MusicMusic Features

Chillith Fair Aims to Inform and Inspire

Last summer, the first annual Chillith Fair festival took place over the course of two nights at Go Bar. Described by founder Phelan LaVelle as “a celebration of women, gender non-conforming, trans and queer identities,” Chillith Fair blends art, musical performances and poetry all in the name of charity and awareness. This year, LaVelle looks to further enrich and inform the Athens community with a second event, officially titled Chillith Fair 2, at Go Bar on Sept. 10.

LaVelle—who, in addition to her philanthropic endeavors, is well known in the Athens music scene as the lead singer and guitarist of Shade—created Chillith Fair without much of an initial plan. “It was honestly whimsical in its formation,” she says. “We didn’t really have specific objectives outside of recognizing and utilizing the gravity of the scene for good.”

The 2015 event was a success, raising $1,600 for the Athens Area Homeless Shelter. For LaVelle, this was a life-changing, eye-opening moment.

“It felt so powerful. It made me think of philanthropy in a different way,” she says “Historically, philanthropy in this country has been exclusive to the elite, a hobby of the super rich. But what is money? Power. What is power? Energy. What does everybody in the Athens artistic community have loads of? Energy, creative force, moral empathy. And so we subverted the structure of philanthropy and gathered our collective energy to create positive change in the community.”

This year, proceeds will be donated to two volunteer-based organizations that “require as much exposure and assistance as they can get,” according to LaVelle. The first organization is the Magnolia Fund, a grassroots reproductive-rights network founded by three Athenians and based out of Atlanta that provides abortion assistance to low-income people across the Southeast. The second is the Athens Anti-Discrimination Movement, a local group that advocates for racial justice and equality while uplifting and combating discrimination against Athens’ African-American community.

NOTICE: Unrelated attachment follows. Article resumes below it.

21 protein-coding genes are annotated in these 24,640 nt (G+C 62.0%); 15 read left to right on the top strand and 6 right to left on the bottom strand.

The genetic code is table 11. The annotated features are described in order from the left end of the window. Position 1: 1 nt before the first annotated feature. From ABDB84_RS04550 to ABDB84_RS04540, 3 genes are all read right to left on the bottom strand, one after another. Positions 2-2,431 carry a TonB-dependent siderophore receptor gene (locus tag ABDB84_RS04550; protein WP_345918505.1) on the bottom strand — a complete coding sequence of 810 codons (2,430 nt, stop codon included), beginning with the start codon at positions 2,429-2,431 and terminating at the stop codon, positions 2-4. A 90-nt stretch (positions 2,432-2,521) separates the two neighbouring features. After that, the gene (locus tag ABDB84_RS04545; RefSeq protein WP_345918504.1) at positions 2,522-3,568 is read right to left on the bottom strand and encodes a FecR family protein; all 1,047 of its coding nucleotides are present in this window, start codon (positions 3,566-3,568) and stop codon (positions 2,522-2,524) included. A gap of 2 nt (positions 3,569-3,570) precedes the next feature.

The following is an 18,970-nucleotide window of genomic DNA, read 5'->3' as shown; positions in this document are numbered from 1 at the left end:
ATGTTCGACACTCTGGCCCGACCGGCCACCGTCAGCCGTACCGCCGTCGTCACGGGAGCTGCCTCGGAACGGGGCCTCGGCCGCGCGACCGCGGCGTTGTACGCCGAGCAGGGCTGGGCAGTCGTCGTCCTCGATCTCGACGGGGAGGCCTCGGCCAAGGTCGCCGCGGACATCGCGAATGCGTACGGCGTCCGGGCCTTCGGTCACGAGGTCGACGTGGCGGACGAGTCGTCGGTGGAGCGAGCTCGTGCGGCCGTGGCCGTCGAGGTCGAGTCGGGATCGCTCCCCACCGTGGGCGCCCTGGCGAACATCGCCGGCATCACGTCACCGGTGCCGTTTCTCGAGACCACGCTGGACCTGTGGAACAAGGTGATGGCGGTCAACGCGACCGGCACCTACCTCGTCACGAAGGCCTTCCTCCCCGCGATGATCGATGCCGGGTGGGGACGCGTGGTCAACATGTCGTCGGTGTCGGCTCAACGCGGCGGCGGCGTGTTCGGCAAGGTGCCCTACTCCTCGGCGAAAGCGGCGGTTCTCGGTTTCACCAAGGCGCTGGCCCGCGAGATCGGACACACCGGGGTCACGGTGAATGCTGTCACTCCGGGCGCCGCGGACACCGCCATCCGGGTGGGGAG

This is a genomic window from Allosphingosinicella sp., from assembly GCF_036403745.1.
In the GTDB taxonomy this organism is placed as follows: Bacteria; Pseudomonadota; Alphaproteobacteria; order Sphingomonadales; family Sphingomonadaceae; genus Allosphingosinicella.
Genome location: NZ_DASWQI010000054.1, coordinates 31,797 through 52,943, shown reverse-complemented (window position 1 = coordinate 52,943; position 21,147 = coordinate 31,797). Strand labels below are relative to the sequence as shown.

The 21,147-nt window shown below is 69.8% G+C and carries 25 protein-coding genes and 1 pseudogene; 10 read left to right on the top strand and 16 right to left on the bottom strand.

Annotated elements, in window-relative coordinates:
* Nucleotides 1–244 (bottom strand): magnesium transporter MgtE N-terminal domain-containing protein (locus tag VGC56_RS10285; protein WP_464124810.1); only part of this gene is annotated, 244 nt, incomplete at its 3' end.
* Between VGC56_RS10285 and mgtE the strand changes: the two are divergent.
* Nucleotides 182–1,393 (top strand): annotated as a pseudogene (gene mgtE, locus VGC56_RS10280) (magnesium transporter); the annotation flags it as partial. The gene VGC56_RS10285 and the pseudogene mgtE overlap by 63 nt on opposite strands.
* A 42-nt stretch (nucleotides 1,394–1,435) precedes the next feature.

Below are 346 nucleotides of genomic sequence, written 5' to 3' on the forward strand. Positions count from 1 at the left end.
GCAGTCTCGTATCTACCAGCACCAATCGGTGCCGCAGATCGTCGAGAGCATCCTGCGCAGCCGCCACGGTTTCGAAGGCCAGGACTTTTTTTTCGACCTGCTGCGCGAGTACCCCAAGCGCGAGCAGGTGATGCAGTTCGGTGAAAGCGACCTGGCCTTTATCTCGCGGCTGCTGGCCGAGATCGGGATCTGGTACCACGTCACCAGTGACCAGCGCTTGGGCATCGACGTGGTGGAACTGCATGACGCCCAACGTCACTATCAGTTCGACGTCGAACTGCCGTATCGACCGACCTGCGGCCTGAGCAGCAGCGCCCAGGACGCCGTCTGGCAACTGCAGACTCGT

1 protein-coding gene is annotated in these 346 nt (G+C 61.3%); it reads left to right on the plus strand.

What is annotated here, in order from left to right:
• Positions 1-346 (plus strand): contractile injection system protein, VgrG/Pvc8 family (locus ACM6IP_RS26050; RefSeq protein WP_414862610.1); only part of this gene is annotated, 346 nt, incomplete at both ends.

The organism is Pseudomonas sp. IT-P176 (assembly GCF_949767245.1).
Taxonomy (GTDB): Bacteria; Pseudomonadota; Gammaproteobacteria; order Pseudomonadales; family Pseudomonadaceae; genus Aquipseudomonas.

Outside of its financial donations, Chillith Fair has grander social ambitions. LaVelle hopes the event, as it grows, “becomes a tool to inform and engage the community in positive social action.” She describes this year’s festival as “a demonstration of intersectional feminism, a concept which holds that all oppressive institutions are interconnected and cannot be examined separately from each other, and so each must be treated as [being as] completely intolerable as the next.”

LaVelle acknowledges that in a community like Athens, where many folks work low-income jobs, giving back can be hard. “When you’re giving $15 that represents two hours of work at your job, it can hurt, I get it,” she says. “But maybe that pain you feel can reveal a passion for an issue that you’ve been meaning to support.”

This year’s music lineup features artists from across the Athens-music spectrum, from veterans to relative newcomers. Some of the names on the bill include Tunabunny, Shehehe, Coco and Clair Clair and LaVelle’s own Crunchy. In terms of what to expect from the event, LaVelle says it will be “just as kick-ass as last year… It will feature sick bands, tarot readings, poetry, relevant charity and social information, hot dogs from Hi-Lo, dancing, laughing, face painting, cookies from The Grit, balloons [and more]. It’ll be rad.”

LaVelle hopes everyone who attends Chillith Fair leaves with this bit of knowledge: “These neighbors, these peers, these artists, this positivity surrounding you in your life—this is the community that you inhabit right now. You are participating in a demonstration of love and creativity, and I hope you will walk away feeling lifted.”